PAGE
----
WASHINGTON — Car companies like General Motors and Nissan are slowly rolling out rechargeable electric cars. But that didn't stop thousands of U.S. taxpayers, including prisoners and some IRS employees, from incorrectly claiming lucrative tax credits for the electric vehicles last year.
A Treasury Department inspector general report says nearly 13,000 taxpayers erroneously claimed about $33 million in credits for plug-in electric and alternative vehicles during the first six months of 2010.
The inspector general says about 20 percent of the $163.9 million in credits provided to taxpayers were claimed in error. The report did not indicate whether the taxpayers made the claims out of confusion or purposely tried to take advantage of incentives for which they were not qualified.
President Barack Obama has pushed for 1 million electric cars on the road by 2015 and the tax breaks are part of that strategy. The government has offered numerous incentives to drum up interest in the vehicles, including a $7,500 tax credit for a plug-in electric drive motor vehicle and incentives for converting a car into a plug-in.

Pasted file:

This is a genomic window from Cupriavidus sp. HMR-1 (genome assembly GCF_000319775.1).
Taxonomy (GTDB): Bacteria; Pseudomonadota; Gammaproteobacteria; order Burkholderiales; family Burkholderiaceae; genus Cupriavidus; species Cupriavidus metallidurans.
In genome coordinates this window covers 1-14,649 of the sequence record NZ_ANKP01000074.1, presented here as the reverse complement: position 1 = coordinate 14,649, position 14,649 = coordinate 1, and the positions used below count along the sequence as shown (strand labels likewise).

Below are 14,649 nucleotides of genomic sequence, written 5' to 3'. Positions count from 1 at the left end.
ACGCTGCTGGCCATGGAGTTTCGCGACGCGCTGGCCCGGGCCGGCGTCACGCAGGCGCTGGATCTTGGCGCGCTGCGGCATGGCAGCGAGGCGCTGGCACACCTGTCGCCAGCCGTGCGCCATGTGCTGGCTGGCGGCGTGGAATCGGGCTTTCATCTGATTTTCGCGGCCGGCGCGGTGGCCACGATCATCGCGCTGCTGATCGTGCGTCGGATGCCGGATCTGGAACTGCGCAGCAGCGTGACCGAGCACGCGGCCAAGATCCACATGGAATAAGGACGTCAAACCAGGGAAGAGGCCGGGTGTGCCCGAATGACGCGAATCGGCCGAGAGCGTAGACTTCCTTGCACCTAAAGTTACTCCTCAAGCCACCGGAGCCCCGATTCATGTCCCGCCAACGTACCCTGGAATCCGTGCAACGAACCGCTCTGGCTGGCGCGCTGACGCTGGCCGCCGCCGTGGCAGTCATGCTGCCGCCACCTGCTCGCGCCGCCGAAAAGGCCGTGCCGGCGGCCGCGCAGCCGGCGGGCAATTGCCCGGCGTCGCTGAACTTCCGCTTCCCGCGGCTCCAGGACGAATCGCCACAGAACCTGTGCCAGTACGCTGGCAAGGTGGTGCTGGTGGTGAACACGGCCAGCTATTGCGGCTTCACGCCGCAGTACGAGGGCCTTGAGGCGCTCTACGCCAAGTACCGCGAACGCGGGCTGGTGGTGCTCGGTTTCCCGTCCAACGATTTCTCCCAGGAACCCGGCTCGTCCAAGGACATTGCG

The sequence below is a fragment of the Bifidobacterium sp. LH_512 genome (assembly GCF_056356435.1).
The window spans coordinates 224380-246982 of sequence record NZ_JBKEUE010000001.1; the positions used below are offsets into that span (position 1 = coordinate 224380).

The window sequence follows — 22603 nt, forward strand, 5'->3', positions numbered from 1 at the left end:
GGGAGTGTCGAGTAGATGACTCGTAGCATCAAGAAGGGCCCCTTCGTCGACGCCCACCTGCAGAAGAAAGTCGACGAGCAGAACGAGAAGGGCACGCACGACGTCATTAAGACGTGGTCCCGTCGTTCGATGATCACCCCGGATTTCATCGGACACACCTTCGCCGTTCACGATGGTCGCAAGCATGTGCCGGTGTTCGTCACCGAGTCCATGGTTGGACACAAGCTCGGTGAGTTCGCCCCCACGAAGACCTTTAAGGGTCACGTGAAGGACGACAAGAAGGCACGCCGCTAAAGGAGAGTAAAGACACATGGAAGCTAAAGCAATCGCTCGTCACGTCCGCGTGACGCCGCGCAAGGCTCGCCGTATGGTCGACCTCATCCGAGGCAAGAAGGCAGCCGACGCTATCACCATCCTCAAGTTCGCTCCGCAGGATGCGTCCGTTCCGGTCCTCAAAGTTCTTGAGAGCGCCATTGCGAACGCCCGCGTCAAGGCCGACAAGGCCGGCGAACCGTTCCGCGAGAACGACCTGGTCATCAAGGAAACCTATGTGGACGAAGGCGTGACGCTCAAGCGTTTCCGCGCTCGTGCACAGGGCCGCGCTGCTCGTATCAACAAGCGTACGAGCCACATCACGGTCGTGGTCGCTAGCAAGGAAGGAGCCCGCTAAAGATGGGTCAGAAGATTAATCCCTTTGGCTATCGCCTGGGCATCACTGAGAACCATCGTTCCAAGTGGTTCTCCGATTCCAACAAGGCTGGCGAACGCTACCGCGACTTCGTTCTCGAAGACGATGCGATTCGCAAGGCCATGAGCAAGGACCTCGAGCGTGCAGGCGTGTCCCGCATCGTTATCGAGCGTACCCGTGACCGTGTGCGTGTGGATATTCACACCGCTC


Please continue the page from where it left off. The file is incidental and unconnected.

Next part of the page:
Auto companies are just starting to mass market the vehicles. Since December, GM has sold 647 Chevrolet Volts, an electric car with a backup gasoline-powered engine. During the same period, Nissan sold 106 versions of the Leaf, which is powered by a rechargeable battery.
But a Treasury Department inspector general review of provisions in the economic recovery law found problems with thousands of taxpayers claiming the credits for cars that failed to qualify. For example, some car owners tried to claim the $7,500 credit for their Hummer H3, Dodge Durango or Cadillac Escalade. Someone claimed it for a golf cart.
The report said some IRS employees erroneously claimed the credits. They were referred to the department's office of investigations for further review. Even prisoners tried to take advantage. The inspector general found that 29 prisoners received $49,926 in vehicle credits even though they were incarcerated throughout 2009.
The IRS agreed with a series of recommendations made by the inspector general to recover erroneous credits and to make changes to manuals and software systems to ensure that taxpayers don't claim vehicles that fail to qualify.
The IRS said in a statement it was "committed to running a balanced program on recovery-related provisions, making sure we process taxpayer claims quickly and accurately while safeguarding against improper payments." The IRS said it was "taking aggressive steps to recapture the credits people erroneously claimed."